Kant believes that we as human beings have a moral obligation to cultivate our talents. On the basis of his view, he says that voluntary homelessness is incorrect, because nobody would choose to live on the streets. Moreover, Kant argues that our human motives need us to fairly think about how we can comply, because those who live voluntarily on the streets is a wrong decision
Wolff claims that the moral philosophy rule tradition is nature’s universal law. It was believed that the bond created by improving our bodies and minds and helping people respectively. Moreover, he included that in our quest for perfection in our nature as human beings, we honor God.
3. Kant’s view are that morality cannot arise from authoritarian commands or from God; instead, it comes from the authority of human reason, which is the only applicable guideline. As such, no one, including authoritarian mandates can be the author of molarity. In essence, this is a practical necessity and that does not have an origin in will.
4. Essentially there are two things that influence our intentions and will are rational obligations and selfish inclination. Considering that most of our motives are in the selfish class, then our actions cannot be termed as moral. However, Kant notes that rational decision is the legitimate motive in moral decision making as it involves necessity for human beings.
5. To efficiently determine the moral status of given actions, Kant provides a procedure through his categorical imperative theory. First, a person takes a particular acction; second, the individual looks at the guiding principle behind such an act. Thirdly, one reflects on what that maxim would be in case everyone followed it as a universal rule (Fieser 177). Finally, if it is reasonable or not, then the person can accept it as moral or reject it as immoral respectively.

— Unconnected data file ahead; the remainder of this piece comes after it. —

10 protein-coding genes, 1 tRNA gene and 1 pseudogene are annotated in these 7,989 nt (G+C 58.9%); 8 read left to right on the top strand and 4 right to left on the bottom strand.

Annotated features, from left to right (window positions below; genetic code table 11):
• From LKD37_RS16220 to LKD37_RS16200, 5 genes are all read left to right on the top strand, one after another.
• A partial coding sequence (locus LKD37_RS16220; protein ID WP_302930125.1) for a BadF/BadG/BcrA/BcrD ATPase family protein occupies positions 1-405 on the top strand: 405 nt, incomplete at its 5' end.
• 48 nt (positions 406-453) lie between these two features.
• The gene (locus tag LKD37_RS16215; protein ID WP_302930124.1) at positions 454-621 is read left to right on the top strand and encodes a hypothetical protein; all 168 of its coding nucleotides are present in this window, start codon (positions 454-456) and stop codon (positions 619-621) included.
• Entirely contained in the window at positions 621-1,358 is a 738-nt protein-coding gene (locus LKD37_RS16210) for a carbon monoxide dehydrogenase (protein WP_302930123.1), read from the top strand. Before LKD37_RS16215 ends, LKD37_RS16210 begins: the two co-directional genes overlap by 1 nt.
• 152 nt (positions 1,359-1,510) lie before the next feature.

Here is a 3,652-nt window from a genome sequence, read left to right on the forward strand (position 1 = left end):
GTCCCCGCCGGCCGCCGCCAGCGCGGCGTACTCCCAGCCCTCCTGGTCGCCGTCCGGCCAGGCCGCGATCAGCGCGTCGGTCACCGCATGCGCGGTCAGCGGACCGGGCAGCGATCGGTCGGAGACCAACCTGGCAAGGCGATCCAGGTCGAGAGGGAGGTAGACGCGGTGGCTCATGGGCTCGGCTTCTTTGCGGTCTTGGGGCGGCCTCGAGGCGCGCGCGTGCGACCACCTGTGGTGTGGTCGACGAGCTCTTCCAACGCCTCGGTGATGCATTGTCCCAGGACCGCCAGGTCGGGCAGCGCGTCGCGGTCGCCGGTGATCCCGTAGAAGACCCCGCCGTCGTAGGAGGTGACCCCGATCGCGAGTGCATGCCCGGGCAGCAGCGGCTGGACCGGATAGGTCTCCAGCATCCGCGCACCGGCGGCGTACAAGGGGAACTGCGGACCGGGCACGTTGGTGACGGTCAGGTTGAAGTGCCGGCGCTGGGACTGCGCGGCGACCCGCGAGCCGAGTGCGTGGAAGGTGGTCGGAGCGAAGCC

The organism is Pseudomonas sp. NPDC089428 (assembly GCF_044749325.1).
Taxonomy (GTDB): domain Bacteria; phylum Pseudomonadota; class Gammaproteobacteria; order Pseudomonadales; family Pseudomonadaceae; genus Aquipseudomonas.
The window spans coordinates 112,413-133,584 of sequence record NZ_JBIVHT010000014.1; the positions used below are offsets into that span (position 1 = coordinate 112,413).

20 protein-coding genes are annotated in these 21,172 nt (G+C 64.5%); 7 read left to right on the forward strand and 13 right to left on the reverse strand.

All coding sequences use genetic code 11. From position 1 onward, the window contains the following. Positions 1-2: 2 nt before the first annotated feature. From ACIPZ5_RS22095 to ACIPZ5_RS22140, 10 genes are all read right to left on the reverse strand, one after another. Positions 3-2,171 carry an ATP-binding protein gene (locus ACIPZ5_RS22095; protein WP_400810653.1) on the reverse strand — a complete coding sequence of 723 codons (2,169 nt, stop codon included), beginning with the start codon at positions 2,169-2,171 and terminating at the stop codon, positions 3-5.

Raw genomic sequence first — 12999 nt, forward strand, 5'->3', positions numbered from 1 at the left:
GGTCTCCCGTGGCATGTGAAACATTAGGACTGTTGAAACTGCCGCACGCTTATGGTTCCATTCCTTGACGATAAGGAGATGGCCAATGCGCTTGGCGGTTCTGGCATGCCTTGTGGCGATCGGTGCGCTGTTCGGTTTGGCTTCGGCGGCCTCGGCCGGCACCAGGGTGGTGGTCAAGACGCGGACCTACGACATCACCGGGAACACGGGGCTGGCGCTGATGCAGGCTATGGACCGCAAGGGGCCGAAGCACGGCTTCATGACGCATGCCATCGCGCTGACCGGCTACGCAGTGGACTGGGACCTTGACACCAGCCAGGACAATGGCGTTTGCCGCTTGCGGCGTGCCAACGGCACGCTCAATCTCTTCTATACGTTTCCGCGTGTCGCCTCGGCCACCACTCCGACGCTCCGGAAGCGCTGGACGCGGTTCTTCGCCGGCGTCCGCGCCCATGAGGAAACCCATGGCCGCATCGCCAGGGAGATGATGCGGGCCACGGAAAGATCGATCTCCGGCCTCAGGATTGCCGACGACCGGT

6. The formulae of law of nature suggests that one should act as if the guiding principle of your action is a universal law through your will. If you borrow money with the promise to return it, and you know that you are you will not return, such a maxim sprouts contradictions. As such, if the deceit was followed universally, the concept of promise-keeping will cease to exist among human beings.
7. In essence, there is a difference between an end and a means. On the one hand, a means is only valuable as a tool to help to achieve or complete another thing. On the contrary, an end is inherently valued for what it is, and not for what it enables us to accomplish. The adverse aspect relating to the end formula itself is to avoid treating individuals as instruments, which is only a minimum obligation (Fieser 181). The positive aspect is undertaking to treat individuals as ends by supporting them to retain their dignity.
8. The internal contradiction scenario described by Kant is that of deceitful promises, which contradicts the rules of keeping the concept itself. Also, the example of an external contradiction as indicated by Kant in the application of his categorical imperative theory is the fact that wasting a talent is contrary to the rational obligation of human beings to develop their talents.
9. A maxim is essentially a guiding principle or general rules, according to which he bases his actions. Moreover, it is considered as the intentions behind certain acts that an individual undertakes. The key to constructing a maxim is determining the motives of our actions. However, it is often hard to effectively establish the secret incentives of actions.
10. Regarding the formulae of the law of nature, Kant made two major modification; first was universalization and the second was identifying contradictions in the given examples. After modifying examples given by Kant, this formulae now tells us that if an action violates a moral duty, then it should be considered morally wrong (Fieser 187).
Fieser, James. Moral philosophy through the ages. James Fieser, 2000: 173-189.